BUFFALO, N.Y. (AP) — Buffalo Bills owner Ralph Wilson never forgot how he was made to feel like an outsider for having the audacity to challenge the NFL.
It was 1959, and Wilson had just invested $25,000 to join Lamar Hunt and Bud Adams in helping establish the upstart American Football League. Wilson and the seven other owners were immediately dubbed "The Foolish Club."
"You'd go to cocktail parties back in those days," Wilson recalled in an interview with The Associated Press in 2009, a month before being inducted into the Pro Football Hall of Fame. "And they'd look at me like, 'What kind of dope are you, going into a new league?'"
Some 54 years later, Wilson was being remembered as a "visionary" for playing a key role in helping establish the modern-day game.
The Bills lost their sole owner, and the NFL lost its last surviving AFL founder and a person regarded as the league's "conscience" on Tuesday, when Wilson died at his home in Grosse Pointe Shores, Mich. Wilson was 95.
Bills president Russ Brandon announced Wilson's death at the NFL owners meetings in Orlando, Fla.
"Ralph Wilson was a driving force in developing pro football into America's most popular sport," NFL Commissioner Roger Goodell said. "He brought his beloved Bills to western New York, and his commitment to the team's role in the community set the standard for the NFL."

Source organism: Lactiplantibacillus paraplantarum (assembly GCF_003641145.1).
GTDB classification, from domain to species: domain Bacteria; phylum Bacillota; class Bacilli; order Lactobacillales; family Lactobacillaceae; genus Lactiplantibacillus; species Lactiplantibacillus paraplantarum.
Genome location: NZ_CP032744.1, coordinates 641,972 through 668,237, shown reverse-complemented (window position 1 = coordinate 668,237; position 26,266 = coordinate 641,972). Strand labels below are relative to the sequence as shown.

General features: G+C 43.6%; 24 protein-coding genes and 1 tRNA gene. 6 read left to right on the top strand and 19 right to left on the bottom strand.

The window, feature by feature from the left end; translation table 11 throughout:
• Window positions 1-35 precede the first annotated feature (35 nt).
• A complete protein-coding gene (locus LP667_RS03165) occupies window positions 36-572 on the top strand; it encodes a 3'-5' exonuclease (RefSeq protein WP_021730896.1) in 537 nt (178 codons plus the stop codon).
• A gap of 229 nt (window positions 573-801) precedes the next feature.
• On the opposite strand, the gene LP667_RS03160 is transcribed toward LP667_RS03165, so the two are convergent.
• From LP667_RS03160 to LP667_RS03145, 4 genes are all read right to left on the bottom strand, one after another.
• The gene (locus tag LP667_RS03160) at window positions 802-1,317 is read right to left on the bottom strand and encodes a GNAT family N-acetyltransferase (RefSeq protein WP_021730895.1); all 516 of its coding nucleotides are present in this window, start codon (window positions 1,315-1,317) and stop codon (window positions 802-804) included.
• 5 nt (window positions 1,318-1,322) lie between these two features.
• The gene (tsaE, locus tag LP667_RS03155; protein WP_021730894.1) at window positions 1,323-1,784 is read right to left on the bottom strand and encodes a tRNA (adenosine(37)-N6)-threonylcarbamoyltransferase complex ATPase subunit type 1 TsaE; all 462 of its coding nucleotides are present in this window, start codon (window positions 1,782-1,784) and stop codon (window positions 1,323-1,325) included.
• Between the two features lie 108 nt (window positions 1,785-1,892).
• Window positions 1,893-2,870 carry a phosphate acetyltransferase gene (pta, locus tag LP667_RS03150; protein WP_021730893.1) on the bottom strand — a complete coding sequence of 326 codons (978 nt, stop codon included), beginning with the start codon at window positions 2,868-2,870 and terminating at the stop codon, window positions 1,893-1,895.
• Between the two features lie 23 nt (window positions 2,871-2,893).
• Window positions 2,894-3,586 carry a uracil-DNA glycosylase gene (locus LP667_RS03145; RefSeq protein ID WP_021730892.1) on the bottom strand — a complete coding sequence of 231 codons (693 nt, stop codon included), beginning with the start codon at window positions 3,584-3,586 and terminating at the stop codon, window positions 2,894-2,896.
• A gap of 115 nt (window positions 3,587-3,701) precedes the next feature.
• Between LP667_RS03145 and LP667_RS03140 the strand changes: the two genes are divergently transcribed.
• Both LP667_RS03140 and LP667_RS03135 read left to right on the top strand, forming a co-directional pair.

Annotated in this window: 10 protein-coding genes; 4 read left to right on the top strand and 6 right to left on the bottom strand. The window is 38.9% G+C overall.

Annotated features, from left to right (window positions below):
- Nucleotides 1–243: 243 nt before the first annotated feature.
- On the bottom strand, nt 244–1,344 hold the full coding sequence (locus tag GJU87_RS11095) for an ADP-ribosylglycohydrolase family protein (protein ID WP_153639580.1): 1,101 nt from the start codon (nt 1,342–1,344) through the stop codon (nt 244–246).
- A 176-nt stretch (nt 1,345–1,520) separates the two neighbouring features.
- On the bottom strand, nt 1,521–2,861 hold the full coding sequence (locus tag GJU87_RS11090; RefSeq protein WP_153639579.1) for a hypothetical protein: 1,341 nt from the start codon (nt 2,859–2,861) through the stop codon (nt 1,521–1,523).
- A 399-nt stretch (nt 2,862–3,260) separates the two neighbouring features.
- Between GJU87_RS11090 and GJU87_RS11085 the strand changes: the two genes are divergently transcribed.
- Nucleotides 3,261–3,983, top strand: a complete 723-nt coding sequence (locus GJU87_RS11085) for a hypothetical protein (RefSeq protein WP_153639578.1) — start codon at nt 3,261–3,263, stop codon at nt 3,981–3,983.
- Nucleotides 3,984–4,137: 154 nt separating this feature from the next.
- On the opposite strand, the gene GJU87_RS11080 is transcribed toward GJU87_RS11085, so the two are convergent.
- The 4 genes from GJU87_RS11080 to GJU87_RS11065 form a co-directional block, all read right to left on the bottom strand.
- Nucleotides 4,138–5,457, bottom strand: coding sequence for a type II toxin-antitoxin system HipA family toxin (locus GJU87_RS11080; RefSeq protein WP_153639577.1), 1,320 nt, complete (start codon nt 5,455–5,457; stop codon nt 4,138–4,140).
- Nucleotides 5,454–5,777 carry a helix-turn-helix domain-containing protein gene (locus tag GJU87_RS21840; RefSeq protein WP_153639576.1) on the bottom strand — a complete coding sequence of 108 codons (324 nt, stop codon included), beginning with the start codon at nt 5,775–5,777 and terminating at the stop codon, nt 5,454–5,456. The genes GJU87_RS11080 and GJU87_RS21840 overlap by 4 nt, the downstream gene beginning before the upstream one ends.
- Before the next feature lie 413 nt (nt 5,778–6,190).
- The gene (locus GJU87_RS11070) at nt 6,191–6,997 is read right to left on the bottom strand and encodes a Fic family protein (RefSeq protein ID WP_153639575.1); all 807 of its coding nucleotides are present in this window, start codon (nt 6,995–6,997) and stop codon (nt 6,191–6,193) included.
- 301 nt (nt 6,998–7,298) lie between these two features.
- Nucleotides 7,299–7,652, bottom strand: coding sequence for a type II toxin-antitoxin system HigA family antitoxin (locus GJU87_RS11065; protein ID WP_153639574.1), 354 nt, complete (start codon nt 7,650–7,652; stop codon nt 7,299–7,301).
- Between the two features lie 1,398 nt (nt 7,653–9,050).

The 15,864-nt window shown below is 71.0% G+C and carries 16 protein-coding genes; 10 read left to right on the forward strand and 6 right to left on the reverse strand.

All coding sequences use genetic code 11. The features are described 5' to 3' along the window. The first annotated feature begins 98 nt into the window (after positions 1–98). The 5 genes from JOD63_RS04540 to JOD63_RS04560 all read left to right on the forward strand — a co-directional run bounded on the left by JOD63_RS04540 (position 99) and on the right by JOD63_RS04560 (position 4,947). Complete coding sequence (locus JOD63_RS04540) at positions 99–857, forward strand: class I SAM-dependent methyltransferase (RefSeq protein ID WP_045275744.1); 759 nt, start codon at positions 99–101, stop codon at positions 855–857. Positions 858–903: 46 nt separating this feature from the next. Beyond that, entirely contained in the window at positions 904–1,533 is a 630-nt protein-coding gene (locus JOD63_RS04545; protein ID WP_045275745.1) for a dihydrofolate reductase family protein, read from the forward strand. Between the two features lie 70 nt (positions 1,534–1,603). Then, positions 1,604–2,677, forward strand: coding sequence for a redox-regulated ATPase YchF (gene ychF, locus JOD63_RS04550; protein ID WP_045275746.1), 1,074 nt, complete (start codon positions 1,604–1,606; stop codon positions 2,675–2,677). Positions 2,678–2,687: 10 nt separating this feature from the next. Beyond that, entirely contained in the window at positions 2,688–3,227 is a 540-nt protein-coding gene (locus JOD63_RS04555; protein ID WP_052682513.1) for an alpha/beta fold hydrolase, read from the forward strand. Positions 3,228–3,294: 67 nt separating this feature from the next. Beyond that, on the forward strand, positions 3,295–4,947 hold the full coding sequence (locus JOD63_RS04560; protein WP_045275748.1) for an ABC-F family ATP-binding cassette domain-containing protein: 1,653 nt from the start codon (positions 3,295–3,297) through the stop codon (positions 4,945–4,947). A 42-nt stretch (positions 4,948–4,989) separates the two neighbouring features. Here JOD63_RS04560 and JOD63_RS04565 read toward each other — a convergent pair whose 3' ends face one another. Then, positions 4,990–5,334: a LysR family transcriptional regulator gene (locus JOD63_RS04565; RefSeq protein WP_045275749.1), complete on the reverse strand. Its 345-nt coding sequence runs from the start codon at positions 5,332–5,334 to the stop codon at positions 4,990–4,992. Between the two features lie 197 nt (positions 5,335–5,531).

New York Jets owner Woody Johnson called Wilson's death "the end of a real important era."
Dallas Cowboys owner Jerry Jones referred to Wilson as "one of the cornerstones of the AFL."
And in Buffalo, where Wilson's influence resonated as the region's patriarch of professional football, he was being sorely missed. In honor of Wilson, the Bills kept one bank of lights on at the stadium that bears the owner's name.
"He wasn't my boss, he was my friend," Bills Hall of Fame coach Marv Levy said. "He meant so much to the game that both of us revered, and to the community of Buffalo and beyond. It's quite a loss."
Wilson had been receiving home hospice care, and had been in failing health since having hip surgery in 2011.
Wilson gave up daily oversight of the club on Jan. 1, 2013, when he relinquished the president's title to Brandon.
"No one loves this game more than Ralph Wilson," Brandon said. "It's very tough. What he's' meant to the entire organization. He's our leader, our mentor our friend. How he loves his players and loved our community. Special guy. They just don't make them like Ralph Wilson."
Wilson earned a well-established reputation for loyalty to fans and the stands he took against franchise relocation.
Though he butted heads several times with late Oakland Raiders owner Al Davis, it did not affect their friendship.
As Davis said in 2009: "There were a lot of guys saying (Steelers owner Dan) Rooney was the conscience. But certainly, Mr. Wilson was more of a conscience of the league."
Wilson also earned the respect of his players.
Bills Hall of Fame running back Thurman Thomas struggled with his emotions when discussing Wilson.
"With Mr. Wilson's passing today, it hurts," Thomas said. "So I'm going to miss him, without a doubt. He used to call me his favorite son."